Not that we were alone. The cabin was surrounded by wild animals. We watched caribou and elk swimming in the lake, saw black bears, moufflons (wild sheep) and goats foraging in the pastures above us, and caught glimpses of stags, beavers and wolves. We welcomed them all, for the pleasure they gave Montaine. We were less happy at the huge grizzly bear that began to visit us at night. At first, it came for only a few hours, tearing open bags of dog-food stored near the hut - and causing Otchum to bark all night long. But each subsequent night, for six nights, it returned, staying longer, showing ever more interest in our hut. For six nights we hardly slept, worried about the threat to the dogs and the food supplies - and terrified of seeing the bear suddenly bursting through a door or window. I slept with my loaded rifle in our sleeping-bag. Montaine could feel the danger and curled up in her mother's arms, repeating, "Montaine is afraid bear. Afraid bear."
On the seventh day, the bear approached the hut just before nightfall. It was huge and hungry, and a badly aimed shot would have been my death sentence, but there was no alternative: rifle loaded, I went out to meet him. He was 50 metres away. I aimed carefully at his heart and shot. He leapt up on to his back paws, puffing furiously, then saw me and began to charge, howling savagely. As I hurried to reload, Otchum rushed forward, barking. His courage gave me time to fire a second and a third bullet, dropping the bear in its tracks.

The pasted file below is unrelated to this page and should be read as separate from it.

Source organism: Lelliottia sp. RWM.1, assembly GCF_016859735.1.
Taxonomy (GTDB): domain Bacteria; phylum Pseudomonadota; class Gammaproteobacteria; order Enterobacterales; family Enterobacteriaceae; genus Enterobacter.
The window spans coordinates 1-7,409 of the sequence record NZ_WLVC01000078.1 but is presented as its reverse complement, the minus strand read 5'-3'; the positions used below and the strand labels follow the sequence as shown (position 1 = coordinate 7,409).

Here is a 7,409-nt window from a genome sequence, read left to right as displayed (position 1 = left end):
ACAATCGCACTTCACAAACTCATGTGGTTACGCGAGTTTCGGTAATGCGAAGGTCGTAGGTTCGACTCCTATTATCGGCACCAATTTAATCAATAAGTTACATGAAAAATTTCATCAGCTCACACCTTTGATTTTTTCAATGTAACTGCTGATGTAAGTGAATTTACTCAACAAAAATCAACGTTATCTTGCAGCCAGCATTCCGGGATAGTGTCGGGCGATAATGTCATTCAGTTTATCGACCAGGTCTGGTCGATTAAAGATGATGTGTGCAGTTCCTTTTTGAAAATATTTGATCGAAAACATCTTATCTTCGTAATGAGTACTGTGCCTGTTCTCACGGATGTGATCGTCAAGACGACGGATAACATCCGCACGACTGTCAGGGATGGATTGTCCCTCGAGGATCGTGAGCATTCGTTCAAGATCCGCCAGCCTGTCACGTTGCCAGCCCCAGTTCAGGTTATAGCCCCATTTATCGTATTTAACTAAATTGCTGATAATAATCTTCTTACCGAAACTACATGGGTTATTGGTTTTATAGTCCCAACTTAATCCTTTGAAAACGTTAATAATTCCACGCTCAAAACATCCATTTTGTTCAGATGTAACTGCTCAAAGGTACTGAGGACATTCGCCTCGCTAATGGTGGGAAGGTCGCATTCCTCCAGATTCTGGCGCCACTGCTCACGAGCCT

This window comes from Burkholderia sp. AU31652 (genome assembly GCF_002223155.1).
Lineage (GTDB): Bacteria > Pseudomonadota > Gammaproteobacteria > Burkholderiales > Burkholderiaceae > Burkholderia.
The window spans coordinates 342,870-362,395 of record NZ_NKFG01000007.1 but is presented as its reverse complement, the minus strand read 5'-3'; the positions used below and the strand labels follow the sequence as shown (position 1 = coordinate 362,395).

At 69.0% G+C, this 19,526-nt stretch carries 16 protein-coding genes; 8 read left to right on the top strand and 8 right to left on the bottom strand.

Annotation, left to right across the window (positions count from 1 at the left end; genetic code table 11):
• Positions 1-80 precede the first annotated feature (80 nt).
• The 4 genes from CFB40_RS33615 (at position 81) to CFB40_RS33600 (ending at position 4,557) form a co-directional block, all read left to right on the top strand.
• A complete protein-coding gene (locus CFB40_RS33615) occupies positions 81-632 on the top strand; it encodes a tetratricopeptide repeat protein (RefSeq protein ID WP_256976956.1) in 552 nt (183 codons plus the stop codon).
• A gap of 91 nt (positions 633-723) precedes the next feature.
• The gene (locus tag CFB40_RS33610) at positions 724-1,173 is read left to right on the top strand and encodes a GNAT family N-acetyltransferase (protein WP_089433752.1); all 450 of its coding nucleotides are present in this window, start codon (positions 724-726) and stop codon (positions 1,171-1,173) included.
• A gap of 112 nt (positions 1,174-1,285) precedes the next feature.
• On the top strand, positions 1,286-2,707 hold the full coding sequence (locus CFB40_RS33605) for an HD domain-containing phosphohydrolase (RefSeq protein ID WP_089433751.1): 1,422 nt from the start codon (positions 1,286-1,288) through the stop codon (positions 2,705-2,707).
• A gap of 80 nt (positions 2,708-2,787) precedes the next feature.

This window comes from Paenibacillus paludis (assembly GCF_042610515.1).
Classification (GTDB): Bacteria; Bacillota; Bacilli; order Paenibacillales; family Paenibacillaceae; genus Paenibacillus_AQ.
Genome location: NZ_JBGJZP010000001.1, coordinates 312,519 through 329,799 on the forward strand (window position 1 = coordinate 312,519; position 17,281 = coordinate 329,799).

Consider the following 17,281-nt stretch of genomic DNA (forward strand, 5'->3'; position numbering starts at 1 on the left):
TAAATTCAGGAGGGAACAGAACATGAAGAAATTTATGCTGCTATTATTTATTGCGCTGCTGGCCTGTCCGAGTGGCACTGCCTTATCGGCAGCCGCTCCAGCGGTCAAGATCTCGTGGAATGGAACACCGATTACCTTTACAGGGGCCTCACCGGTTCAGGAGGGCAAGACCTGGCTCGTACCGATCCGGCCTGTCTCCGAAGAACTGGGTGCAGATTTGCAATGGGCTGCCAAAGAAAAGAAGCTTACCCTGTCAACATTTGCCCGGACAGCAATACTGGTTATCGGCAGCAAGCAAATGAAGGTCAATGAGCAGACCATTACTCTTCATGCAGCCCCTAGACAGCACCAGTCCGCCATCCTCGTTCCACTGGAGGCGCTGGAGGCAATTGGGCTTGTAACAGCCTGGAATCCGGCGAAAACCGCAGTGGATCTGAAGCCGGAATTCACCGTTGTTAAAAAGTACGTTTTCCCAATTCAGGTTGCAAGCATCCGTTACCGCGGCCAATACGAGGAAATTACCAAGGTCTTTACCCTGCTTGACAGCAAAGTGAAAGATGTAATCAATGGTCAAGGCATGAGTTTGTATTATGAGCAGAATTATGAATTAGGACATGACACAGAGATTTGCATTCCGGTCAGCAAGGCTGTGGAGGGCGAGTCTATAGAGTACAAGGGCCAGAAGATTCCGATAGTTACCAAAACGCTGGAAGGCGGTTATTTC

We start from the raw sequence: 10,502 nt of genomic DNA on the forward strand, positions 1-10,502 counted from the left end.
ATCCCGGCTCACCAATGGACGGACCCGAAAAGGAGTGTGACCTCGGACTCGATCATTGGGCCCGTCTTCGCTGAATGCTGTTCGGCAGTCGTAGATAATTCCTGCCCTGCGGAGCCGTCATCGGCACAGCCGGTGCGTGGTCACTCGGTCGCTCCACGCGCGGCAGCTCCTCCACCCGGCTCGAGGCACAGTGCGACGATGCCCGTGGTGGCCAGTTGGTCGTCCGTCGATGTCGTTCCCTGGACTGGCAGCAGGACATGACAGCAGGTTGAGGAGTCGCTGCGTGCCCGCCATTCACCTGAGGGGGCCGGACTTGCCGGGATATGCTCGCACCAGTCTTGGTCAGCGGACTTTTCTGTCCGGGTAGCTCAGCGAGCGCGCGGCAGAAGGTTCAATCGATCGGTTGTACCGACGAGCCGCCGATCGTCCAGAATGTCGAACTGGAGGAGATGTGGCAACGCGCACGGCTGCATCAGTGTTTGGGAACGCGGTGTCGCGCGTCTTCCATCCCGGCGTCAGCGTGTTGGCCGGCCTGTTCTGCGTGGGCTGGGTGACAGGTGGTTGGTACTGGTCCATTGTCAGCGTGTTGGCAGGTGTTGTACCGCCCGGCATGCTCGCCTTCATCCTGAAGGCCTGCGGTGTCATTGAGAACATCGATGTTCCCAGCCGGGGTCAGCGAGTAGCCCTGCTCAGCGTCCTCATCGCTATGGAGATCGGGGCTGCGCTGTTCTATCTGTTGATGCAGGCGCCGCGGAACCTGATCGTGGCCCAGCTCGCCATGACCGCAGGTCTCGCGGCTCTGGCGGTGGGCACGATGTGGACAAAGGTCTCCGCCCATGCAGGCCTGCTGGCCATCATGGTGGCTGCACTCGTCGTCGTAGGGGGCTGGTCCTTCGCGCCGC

A few days after this incident, winter began. The temperature plummeted; the lake froze; the mountains were covered in thick snow. We hitched up the dogs, and began to prepare for the most important - and difficult - part of our expedition: the 1,600-mile journey north to Dawson. For nearly two months we trained - ourselves and the dogs - leaving the cabin on two- to three-day expeditions to hunt elk and caribou. By late November, when temperatures were really beginning to fall, we were confident both in our techniques and in our equipment - and Montaine, to our relief, was finally potty-trained. In December, we left our cabin for the last time.
The going was often tough. Not every river was perfectly frozen yet, and much time was spent checking ice for solidity, or packing down thick snow. Sometimes conditions were so bad that we had to travel for whole days half-loaded, leaving the other half behind us for me to collect that evening. Otherwise, we would have spent our days loading and unloading the sleighs whenever we came across a tricky passage.